Watching Bordeaux Prices

By Robert Whitley

May 17, 2016 6 min read

The following is an excerpt from an email sent from a fellow Bordeaux collector to like-minded friends, many of whom are dismayed by the news that prices for the very good 2015 vintage, those being sold on the en primeur market, have gone up an average of 15 percent (from 2014 prices).

"Earlier this month, in anticipation of our middle child's wedding, I was asked to organize a tasting of quality wines with a retail price per bottle of $25 or less," he wrote. "The wines selected included a Priorat, a Chilean syrah, a Pouilly Fume, an Auslese from the Mosel, a Rhone by Chapoutier, a Champagne, and (believe it or not) a red from Macedonia. With the exception of the Macedonian wine, which was over-oaked, they were all delicious, and all of them will maintain or improve with age. Granted, none of them will develop the secondary characteristics that I so love in Bordeaux. However, by the time the 2015's get those characteristics, I will be in my mid-80's — if I'm lucky.

"So, old guys like me are asking why we should pay $150 per bottle for a characteristic we may not live to enjoy when we could be paying $25 per bottle for what was an almost hedonistic experience. And young guys by and large cannot afford classified Bordeaux, and in many cases are not even familiar with Bordeaux. In 1974, as a truly poverty-stricken law student, I bought a '67 Haut-Brion for $11. Today, the '09 Haut-Brion is $750 per bottle. It is not surprising that it is becoming more and more difficult to find a good selection of Bordeaux on restaurant wine lists."

This lament is likely to become louder and more frequent as word of the price increases spreads.

Chateau Pape Clement, to cite one example, announced a price of $58 for en primeurs, an increase of 18 percent from 2014. During the en primeur tastings for trade and media in Bordeaux a few weeks ago, I found the Pape Clement to be one of the most exciting wines of the new vintage. However, I remain unconvinced that a price increase is justified.

The practical result of this increase means that once various markups for importers, distributors and retailers are factored in, the 2015 Pape Clement will likely retail in the U.S. for about $200 to $250 a bottle upon release in a couple of years. The 2010 Pape Clement, the last vintage of similar quality in Bordeaux, averages $249 per bottle on the Wine-Searcher website.

In recent years, I have been repeatedly quizzed by producers in Bordeaux about why their wines are now flailing in the U.S. wine market. When I bring up the issue of price, I am met with blank stares and expressions of incredulity. It is sad to say, but the Bordelais simply don't get it.

I learned everything I need to know about the psyche of Bordeaux pricing several years ago. when I asked one producer if he was surprised that the Chateau Figeac, historically one of the great wines of Saint-Emilion, had not been elevated during the reclassification of the Saint-Emilion chateaux.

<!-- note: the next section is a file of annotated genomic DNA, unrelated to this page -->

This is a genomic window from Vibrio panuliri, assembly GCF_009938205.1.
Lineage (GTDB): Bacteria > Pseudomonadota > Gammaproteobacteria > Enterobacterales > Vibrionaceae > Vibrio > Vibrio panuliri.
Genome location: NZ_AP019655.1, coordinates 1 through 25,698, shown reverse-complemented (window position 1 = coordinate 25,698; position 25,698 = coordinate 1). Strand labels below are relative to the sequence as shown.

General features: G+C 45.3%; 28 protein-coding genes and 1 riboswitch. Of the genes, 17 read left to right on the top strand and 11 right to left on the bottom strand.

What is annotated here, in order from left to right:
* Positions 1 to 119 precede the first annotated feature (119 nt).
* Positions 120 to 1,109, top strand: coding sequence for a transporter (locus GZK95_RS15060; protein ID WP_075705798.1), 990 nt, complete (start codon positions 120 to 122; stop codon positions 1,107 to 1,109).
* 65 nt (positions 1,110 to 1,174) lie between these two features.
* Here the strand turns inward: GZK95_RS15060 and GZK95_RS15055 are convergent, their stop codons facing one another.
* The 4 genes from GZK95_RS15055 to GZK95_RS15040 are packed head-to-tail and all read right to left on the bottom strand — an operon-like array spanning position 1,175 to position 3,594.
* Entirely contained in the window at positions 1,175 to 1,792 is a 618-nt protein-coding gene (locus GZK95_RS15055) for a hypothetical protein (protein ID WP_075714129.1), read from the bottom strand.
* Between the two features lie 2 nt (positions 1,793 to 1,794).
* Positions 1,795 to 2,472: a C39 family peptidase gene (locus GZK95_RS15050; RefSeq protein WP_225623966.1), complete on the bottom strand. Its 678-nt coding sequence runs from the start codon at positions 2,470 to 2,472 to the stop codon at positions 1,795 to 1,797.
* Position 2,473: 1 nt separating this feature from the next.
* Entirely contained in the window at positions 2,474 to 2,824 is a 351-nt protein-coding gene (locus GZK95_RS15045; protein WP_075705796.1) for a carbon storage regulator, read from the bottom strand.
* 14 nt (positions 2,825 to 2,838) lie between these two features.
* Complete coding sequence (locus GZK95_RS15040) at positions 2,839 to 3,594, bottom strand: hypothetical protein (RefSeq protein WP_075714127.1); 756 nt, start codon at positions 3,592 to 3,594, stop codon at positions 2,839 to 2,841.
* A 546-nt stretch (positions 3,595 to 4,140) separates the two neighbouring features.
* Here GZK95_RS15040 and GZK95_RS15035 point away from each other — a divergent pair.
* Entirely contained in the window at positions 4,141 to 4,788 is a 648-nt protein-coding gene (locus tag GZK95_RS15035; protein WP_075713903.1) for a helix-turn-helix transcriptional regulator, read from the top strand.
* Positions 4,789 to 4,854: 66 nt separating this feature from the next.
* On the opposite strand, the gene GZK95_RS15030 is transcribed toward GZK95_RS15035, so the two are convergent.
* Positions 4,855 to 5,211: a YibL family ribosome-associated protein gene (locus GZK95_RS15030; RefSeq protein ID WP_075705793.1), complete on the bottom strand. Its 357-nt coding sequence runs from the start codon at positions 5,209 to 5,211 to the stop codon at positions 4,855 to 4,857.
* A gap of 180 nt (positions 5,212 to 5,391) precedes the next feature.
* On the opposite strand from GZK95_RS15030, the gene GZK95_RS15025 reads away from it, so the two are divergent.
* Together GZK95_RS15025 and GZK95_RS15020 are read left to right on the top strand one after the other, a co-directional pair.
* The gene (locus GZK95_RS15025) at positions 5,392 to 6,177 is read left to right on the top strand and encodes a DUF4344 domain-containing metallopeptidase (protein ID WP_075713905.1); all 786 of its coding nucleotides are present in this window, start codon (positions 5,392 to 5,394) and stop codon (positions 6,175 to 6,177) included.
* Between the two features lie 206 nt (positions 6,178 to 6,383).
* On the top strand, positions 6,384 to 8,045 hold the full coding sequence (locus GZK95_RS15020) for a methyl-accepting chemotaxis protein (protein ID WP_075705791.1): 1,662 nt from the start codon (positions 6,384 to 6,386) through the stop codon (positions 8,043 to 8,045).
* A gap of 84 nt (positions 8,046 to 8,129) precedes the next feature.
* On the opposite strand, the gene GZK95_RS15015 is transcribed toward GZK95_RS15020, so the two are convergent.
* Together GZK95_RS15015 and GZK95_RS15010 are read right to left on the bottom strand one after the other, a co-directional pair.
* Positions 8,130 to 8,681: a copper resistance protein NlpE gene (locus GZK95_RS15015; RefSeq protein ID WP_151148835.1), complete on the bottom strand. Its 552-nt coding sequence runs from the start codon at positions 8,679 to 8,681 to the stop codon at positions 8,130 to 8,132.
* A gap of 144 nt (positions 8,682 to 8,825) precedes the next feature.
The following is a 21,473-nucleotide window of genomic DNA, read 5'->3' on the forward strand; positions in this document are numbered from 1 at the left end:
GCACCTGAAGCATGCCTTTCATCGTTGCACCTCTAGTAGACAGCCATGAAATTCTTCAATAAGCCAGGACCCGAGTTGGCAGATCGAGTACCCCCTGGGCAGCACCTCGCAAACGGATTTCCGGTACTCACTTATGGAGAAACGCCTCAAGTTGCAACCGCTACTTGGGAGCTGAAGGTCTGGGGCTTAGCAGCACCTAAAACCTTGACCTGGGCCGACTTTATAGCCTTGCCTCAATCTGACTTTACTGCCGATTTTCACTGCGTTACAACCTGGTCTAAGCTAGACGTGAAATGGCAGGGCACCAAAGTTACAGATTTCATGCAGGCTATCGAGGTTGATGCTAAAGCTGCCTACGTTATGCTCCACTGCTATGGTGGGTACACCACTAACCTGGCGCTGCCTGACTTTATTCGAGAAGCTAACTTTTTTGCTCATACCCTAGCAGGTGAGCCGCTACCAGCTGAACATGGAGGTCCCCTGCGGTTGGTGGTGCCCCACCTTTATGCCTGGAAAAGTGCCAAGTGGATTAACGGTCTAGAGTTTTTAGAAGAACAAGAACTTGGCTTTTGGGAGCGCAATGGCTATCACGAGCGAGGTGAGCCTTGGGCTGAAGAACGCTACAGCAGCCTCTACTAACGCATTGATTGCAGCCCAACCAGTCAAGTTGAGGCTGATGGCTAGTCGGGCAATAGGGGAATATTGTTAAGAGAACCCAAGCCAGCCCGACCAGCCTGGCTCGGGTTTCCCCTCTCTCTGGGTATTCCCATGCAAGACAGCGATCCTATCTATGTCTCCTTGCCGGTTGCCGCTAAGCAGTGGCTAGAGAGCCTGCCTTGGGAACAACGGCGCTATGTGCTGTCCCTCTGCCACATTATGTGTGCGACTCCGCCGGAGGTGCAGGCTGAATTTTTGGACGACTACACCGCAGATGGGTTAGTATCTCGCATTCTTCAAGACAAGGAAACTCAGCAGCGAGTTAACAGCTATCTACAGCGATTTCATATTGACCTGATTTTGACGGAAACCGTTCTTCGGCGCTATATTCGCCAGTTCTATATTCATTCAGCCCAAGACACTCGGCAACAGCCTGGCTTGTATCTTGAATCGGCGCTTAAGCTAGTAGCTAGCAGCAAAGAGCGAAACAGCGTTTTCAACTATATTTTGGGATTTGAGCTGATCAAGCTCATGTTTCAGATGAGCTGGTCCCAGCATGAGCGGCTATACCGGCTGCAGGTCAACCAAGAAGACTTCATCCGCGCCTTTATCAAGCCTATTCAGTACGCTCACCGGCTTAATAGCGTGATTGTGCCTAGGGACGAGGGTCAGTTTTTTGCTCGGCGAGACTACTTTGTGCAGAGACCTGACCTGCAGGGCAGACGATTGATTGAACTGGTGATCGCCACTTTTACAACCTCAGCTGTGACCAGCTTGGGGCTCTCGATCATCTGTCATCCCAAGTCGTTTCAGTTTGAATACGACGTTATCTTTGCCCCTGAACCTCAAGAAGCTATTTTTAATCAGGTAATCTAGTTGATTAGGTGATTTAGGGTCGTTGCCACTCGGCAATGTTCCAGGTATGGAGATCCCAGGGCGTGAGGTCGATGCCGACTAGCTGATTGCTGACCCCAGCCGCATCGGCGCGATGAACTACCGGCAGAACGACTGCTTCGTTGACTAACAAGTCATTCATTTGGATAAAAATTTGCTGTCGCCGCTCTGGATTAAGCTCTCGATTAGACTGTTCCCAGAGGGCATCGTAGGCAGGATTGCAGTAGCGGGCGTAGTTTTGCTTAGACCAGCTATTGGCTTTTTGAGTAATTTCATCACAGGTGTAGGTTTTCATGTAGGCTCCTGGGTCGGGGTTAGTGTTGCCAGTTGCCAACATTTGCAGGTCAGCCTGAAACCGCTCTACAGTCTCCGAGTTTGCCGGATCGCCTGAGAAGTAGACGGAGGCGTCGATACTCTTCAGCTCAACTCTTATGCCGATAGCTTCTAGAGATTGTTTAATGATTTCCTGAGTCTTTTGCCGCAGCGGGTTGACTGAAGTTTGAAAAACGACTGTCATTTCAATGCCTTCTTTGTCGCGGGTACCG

"Non," he said with a snort. "Look at the price!"

Quality be damned, the price of the Figeac was too low to justify a higher ranking. Enough said.

Price Clarification

In a recent column titled "Postcard from France," Saint-Emilion's Chateau Lassegue was lauded an exceptional value at about $25, given its rising quality under the direction of winemaker Pierre Seillan.

Some older vintages of Lassegue can still be found at that price on, but rising quality has pushed prices up in recent years. The outstanding 2010 vintage retails for between $70 and $80 a bottle. The outstanding 2015 vintage should approach or surpass the 2010 in price. Lesser vintages may still be found in the $40 to $50 range.

That said, considering most of Lassegue's neighbors retail for several hundred dollars minimum, the chateau does represent good Bordeaux value within that context.

Best Value

Wines are rated on a 100-point scale. Wines are chosen for review because they represent outstanding quality or value, and the scores are simply a measure of this reviewer's enthusiasm for the recommended wine.

Kenwood Vineyards 2014 Sauvignon Blanc, Sonoma County ($13) — For many years now, Kenwood's sauvignon blanc has been a go-to wine for those looking for a crisp, refreshing sauvignon that is easy on the wallet. Nothing's changed in that regard, although the current vintage represents a significant change in flavor profile. Previous vintages were notable for a strong essence of grapefruit aroma. The current vintage has less of that; it moves more in the direction of melon and sweeter citrus and tropical notes, and has a creamier texture. That said, it is a beautiful wine, a go-to choice for summer. Rating: 89.

Tasting Notes

Jackson Estate 2012 Cabernet Sauvignon, Hawkeye Mountain, Alexander Valley ($55) — One of the finest wines in the Kendall-Jackson portfolio, the Hawkeye Mountain cabernet sauvignon is a complete cabernet, showing layers of red and black fruits, beautifully integrated tannins that lend a dynamic mouthfeel, and notes of woodsmoke and spice in the background, with just a touch of earthy minerality. It is a triumph for K-J winemaker Randy Ullom. Rating: 95.

Jordan 2014 Chardonnay, Russian River Valley ($32) — Best known for its iconic cabernet sauvignon, Jordan presents a different flavor with its very much underrated chardonnay. Winemaker Rob Davis always delivers an elegant, exquisitely balanced chardonnay, and the 2014 is another in that line of success. This vintage exhibits notes of pear and lemon oil. It has a mouth-watering acidity and just a hint of oak spice. Rating: 93.

Follow Robert on Twitter at @wineguru. To find out more about Robert Whitley and read features by other Creators Syndicate writers and cartoonists, visit the Creators Syndicate website at

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